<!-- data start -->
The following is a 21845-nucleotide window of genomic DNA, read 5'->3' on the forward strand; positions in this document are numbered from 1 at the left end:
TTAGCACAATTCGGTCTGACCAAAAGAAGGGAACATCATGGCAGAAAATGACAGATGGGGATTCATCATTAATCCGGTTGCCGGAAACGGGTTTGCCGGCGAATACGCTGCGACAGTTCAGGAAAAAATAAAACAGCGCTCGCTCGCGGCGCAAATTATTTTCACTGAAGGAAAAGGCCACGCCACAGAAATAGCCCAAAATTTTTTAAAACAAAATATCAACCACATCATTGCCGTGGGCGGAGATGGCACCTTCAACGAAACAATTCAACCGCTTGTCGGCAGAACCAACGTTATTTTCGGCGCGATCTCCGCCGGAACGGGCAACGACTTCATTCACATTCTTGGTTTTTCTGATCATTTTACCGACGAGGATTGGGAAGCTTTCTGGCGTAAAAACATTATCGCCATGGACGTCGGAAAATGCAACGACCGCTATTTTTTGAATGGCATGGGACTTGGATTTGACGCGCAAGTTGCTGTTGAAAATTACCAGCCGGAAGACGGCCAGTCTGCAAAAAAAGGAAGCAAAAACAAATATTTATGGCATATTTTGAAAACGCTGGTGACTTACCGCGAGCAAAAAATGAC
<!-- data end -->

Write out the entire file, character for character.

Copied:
The following is a 21845-nucleotide window of genomic DNA, read 5'->3' on the forward strand; positions in this document are numbered from 1 at the left end:
TTAGCACAATTCGGTCTGACCAAAAGAAGGGAACATCATGGCAGAAAATGACAGATGGGGATTCATCATTAATCCGGTTGCCGGAAACGGGTTTGCCGGCGAATACGCTGCGACAGTTCAGGAAAAAATAAAACAGCGCTCGCTCGCGGCGCAAATTATTTTCACTGAAGGAAAAGGCCACGCCACAGAAATAGCCCAAAATTTTTTAAAACAAAATATCAACCACATCATTGCCGTGGGCGGAGATGGCACCTTCAACGAAACAATTCAACCGCTTGTCGGCAGAACCAACGTTATTTTCGGCGCGATCTCCGCCGGAACGGGCAACGACTTCATTCACATTCTTGGTTTTTCTGATCATTTTACCGACGAGGATTGGGAAGCTTTCTGGCGTAAAAACATTATCGCCATGGACGTCGGAAAATGCAACGACCGCTATTTTTTGAATGGCATGGGACTTGGATTTGACGCGCAAGTTGCTGTTGAAAATTACCAGCCGGAAGACGGCCAGTCTGCAAAAAAAGGAAGCAAAAACAAATATTTATGGCATATTTTGAAAACGCTGGTGACTTACCGCGAGCAAAAAATGAC